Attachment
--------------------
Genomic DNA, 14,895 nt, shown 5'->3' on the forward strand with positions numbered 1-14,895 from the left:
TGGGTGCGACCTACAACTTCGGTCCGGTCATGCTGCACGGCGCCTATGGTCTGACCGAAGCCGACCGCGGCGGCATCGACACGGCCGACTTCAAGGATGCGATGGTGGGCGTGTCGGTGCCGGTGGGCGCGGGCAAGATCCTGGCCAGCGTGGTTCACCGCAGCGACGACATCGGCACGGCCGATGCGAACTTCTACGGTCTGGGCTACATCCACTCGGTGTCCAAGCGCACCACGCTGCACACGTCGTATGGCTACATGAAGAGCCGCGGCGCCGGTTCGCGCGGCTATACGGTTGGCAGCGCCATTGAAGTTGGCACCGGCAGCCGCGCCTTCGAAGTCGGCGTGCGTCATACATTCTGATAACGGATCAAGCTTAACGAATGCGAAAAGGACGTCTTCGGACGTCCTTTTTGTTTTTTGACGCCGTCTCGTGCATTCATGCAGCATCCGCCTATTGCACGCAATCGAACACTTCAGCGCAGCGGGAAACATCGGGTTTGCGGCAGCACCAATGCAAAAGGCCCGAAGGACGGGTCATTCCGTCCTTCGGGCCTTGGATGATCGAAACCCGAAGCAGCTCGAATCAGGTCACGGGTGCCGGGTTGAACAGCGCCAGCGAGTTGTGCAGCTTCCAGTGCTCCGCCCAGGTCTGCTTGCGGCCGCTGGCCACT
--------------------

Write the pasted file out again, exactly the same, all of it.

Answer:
Genomic DNA, 14,895 nt, shown 5'->3' on the forward strand with positions numbered 1-14,895 from the left:
TGGGTGCGACCTACAACTTCGGTCCGGTCATGCTGCACGGCGCCTATGGTCTGACCGAAGCCGACCGCGGCGGCATCGACACGGCCGACTTCAAGGATGCGATGGTGGGCGTGTCGGTGCCGGTGGGCGCGGGCAAGATCCTGGCCAGCGTGGTTCACCGCAGCGACGACATCGGCACGGCCGATGCGAACTTCTACGGTCTGGGCTACATCCACTCGGTGTCCAAGCGCACCACGCTGCACACGTCGTATGGCTACATGAAGAGCCGCGGCGCCGGTTCGCGCGGCTATACGGTTGGCAGCGCCATTGAAGTTGGCACCGGCAGCCGCGCCTTCGAAGTCGGCGTGCGTCATACATTCTGATAACGGATCAAGCTTAACGAATGCGAAAAGGACGTCTTCGGACGTCCTTTTTGTTTTTTGACGCCGTCTCGTGCATTCATGCAGCATCCGCCTATTGCACGCAATCGAACACTTCAGCGCAGCGGGAAACATCGGGTTTGCGGCAGCACCAATGCAAAAGGCCCGAAGGACGGGTCATTCCGTCCTTCGGGCCTTGGATGATCGAAACCCGAAGCAGCTCGAATCAGGTCACGGGTGCCGGGTTGAACAGCGCCAGCGAGTTGTGCAGCTTCCAGTGCTCCGCCCAGGTCTGCTTGCGGCCGCTGGCCACT